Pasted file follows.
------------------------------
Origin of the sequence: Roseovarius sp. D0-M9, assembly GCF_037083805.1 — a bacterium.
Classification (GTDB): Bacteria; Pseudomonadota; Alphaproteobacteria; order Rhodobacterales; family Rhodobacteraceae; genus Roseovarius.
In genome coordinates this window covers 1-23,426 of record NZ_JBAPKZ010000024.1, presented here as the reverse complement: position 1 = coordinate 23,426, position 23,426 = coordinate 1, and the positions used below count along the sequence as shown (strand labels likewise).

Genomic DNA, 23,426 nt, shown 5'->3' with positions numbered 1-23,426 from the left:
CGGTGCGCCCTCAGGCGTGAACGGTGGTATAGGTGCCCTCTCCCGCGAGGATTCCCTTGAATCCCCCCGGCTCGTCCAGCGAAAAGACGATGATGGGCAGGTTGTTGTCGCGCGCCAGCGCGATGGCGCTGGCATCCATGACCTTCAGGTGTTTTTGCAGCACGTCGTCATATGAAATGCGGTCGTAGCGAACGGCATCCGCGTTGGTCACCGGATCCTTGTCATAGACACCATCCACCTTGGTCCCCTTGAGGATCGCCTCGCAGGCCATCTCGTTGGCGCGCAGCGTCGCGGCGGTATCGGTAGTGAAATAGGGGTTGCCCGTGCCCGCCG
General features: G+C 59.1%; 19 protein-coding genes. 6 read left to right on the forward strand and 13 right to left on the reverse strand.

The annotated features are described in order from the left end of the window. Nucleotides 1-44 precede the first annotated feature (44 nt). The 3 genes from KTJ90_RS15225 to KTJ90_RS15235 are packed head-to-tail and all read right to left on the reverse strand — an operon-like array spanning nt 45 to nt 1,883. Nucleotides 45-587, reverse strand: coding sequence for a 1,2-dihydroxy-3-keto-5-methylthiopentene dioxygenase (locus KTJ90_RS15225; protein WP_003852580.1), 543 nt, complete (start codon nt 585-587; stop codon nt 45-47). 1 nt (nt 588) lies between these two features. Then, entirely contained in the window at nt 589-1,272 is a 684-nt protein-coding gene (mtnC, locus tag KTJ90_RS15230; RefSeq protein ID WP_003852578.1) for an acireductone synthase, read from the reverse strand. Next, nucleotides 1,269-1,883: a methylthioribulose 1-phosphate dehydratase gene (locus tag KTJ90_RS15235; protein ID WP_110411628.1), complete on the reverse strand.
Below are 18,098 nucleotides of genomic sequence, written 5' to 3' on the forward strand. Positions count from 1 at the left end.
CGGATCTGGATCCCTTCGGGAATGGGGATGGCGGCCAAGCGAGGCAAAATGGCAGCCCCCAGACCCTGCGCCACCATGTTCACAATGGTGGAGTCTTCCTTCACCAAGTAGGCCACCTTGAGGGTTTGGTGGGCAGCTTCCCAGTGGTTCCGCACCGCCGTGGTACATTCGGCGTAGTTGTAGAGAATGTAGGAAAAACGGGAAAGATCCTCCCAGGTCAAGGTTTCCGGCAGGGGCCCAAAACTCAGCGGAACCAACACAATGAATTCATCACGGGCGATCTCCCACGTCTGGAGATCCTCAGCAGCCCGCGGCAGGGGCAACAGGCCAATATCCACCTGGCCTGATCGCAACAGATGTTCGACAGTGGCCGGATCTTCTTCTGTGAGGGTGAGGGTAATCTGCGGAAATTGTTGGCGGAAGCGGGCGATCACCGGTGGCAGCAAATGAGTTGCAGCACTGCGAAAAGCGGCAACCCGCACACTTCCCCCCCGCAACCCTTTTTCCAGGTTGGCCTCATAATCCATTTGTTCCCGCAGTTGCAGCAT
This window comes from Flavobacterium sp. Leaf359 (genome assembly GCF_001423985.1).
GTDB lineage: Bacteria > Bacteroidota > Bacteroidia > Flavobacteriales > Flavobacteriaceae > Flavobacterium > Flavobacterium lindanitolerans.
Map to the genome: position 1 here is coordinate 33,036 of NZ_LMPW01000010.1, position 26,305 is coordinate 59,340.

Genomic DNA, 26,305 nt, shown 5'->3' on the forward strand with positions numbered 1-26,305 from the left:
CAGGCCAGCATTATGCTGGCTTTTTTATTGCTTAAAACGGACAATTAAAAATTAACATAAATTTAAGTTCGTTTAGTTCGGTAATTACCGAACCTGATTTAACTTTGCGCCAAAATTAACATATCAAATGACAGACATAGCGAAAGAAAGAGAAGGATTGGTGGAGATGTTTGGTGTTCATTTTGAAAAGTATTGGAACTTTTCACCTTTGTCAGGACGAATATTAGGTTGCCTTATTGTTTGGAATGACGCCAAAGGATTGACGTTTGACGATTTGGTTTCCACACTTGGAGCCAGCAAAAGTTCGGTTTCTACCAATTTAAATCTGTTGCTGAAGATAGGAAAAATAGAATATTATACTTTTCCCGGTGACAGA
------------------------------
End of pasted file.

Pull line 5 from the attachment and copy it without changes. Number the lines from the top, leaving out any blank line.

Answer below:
CGGTGCGCCCTCAGGCGTGAACGGTGGTATAGGTGCCCTCTCCCGCGAGGATTCCCTTGAATCCCCCCGGCTCGTCCAGCGAAAAGACGATGATGGGCAGGTTGTTGTCGCGCGCCAGCGCGATGGCGCTGGCATCCATGACCTTCAGGTGTTTTTGCAGCACGTCGTCATATGAAATGCGGTCGTAGCGAACGGCATCCGCGTTGGTCACCGGATCCTTGTCATAGACACCATCCACCTTGGTCCCCTTGAGGATCGCCTCGCAGGCCATCTCGTTGGCGCGCAGCGTCGCGGCGGTATCGGTAGTGAAATAGGGGTTGCCCGTGCCCGCCG